afterward on privatizing science

Chuck Grimes cgrimes at
Tue May 29 20:51:09 PDT 2001

In a follow up on the Ian Murray's `Privatizing Science' thread, here is an amusing afterward.

Today, I went up to Cody's to look around for an elementary Algebra Two text or outline to see if I could con Joe M, my work buddy into continuing. As unlikely as that might be, I thought it would interesting to think about trying.

While looking around the math section, what do I see but a giant volumn called `CRC Concise Encyclopedia of Mathematics', editor, Eric Weisstein! (Its been there for about a year. I just never noticed before) Even though I know this is the devil's own cookbook, evil spawn of the corporate pig hegemony, vile thing that should be surrounded by wreaths of garlic and dead chicken feet, well I couldn't resist it. It must weigh fifteen pounds, and runs 1969 pages in a 8.5 x 11 format and costs 99.99. (Too many nines).

Anyway, here is an excerpt from the introduction:

``...The initial document was written in Microsoft Word on a Mac Plus computer, and had reached about 200 pages by the time I started graduate school in 1990. When Andrew Trevorrow made his OzTeX program available for the Mac, I began the task of converting all my documents to TeX, resulting in a vast improvement in readability. While undertaking the Word to TeX conversion, I also began cross-referencing entries, anticipating that eventually I would be able to convert the entire document to hypertext. This hope was realized beginning in 1995, when the Internet explosion was in full sweing and I learned of Nikos Drakos's excellent TeX to HTML converter, LateX2HTML. After some additional effort, I was able to post the HTML version of my encyclopedia on the World Wide Web, currently located at'''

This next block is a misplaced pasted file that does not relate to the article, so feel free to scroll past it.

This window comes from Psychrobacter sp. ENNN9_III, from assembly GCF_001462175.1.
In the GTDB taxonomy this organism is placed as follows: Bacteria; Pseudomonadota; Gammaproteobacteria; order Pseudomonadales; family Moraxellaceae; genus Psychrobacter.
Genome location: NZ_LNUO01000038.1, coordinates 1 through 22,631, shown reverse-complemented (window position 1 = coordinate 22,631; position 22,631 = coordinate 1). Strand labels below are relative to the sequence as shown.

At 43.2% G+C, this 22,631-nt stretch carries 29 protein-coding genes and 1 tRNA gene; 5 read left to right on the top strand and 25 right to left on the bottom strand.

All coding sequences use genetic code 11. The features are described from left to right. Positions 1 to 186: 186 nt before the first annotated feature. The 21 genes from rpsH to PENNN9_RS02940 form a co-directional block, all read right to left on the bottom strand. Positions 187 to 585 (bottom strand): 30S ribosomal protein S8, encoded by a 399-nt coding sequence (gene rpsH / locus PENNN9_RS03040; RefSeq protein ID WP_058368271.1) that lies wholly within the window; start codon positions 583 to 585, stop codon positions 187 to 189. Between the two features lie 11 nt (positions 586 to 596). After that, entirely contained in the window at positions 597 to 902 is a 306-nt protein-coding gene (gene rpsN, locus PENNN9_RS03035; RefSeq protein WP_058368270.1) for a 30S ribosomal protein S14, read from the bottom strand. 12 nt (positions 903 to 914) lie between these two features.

Don't look there of course since it was changed over to the Wolfram site about a year or so later and then zapped by the CRC lawsuit.

The important thing to note in the above quote is the layout details and how to put them together to produce both a technical book and a web text. I think there are now shareware versions of all these programs for the Winsuck crowd.

In any event, the CRC text is produced in 8.5 x 11 format, which means proofing was done at home on a laser printer and then the dvi or ps files were sent to the commerical printer who produced the film directly off the files. There are off-set systems that make computer to off-set press a single step (assuming the editing was done on the computer).

These little technical details should have resulted in a explosion of very cheap, abundant, and well made books and textbooks---an entire library in both solid (print) and effermal (electronic) forms. Certainly everything taught from first grade through PhD's should be available in both formats. Of course they are not available and what is available, cost more than ever. Of course he single biggest reason is the CPH bottleneck.

Chuck Grimes

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